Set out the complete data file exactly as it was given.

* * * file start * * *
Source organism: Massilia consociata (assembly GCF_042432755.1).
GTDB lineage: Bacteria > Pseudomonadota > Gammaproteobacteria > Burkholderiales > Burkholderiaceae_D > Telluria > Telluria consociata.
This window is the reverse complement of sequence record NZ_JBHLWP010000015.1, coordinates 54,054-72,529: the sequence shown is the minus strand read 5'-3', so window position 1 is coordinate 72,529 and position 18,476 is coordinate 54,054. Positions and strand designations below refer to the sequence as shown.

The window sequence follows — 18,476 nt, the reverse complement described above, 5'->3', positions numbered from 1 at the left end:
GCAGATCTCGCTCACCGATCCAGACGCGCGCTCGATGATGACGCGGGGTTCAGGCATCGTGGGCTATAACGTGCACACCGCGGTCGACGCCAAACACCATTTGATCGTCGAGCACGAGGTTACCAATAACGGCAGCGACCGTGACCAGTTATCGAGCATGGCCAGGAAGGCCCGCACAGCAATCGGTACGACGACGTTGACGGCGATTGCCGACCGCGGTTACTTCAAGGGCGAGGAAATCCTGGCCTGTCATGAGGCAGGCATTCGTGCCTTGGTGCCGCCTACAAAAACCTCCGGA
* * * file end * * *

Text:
Source organism: Massilia consociata (assembly GCF_042432755.1).
GTDB lineage: Bacteria > Pseudomonadota > Gammaproteobacteria > Burkholderiales > Burkholderiaceae_D > Telluria > Telluria consociata.
This window is the reverse complement of sequence record NZ_JBHLWP010000015.1, coordinates 54,054-72,529: the sequence shown is the minus strand read 5'-3', so window position 1 is coordinate 72,529 and position 18,476 is coordinate 54,054. Positions and strand designations below refer to the sequence as shown.

The window sequence follows — 18,476 nt, the reverse complement described above, 5'->3', positions numbered from 1 at the left end:
GCAGATCTCGCTCACCGATCCAGACGCGCGCTCGATGATGACGCGGGGTTCAGGCATCGTGGGCTATAACGTGCACACCGCGGTCGACGCCAAACACCATTTGATCGTCGAGCACGAGGTTACCAATAACGGCAGCGACCGTGACCAGTTATCGAGCATGGCCAGGAAGGCCCGCACAGCAATCGGTACGACGACGTTGACGGCGATTGCCGACCGCGGTTACTTCAAGGGCGAGGAAATCCTGGCCTGTCATGAGGCAGGCATTCGTGCCTTGGTGCCGCCTACAAAAACCTCCGGA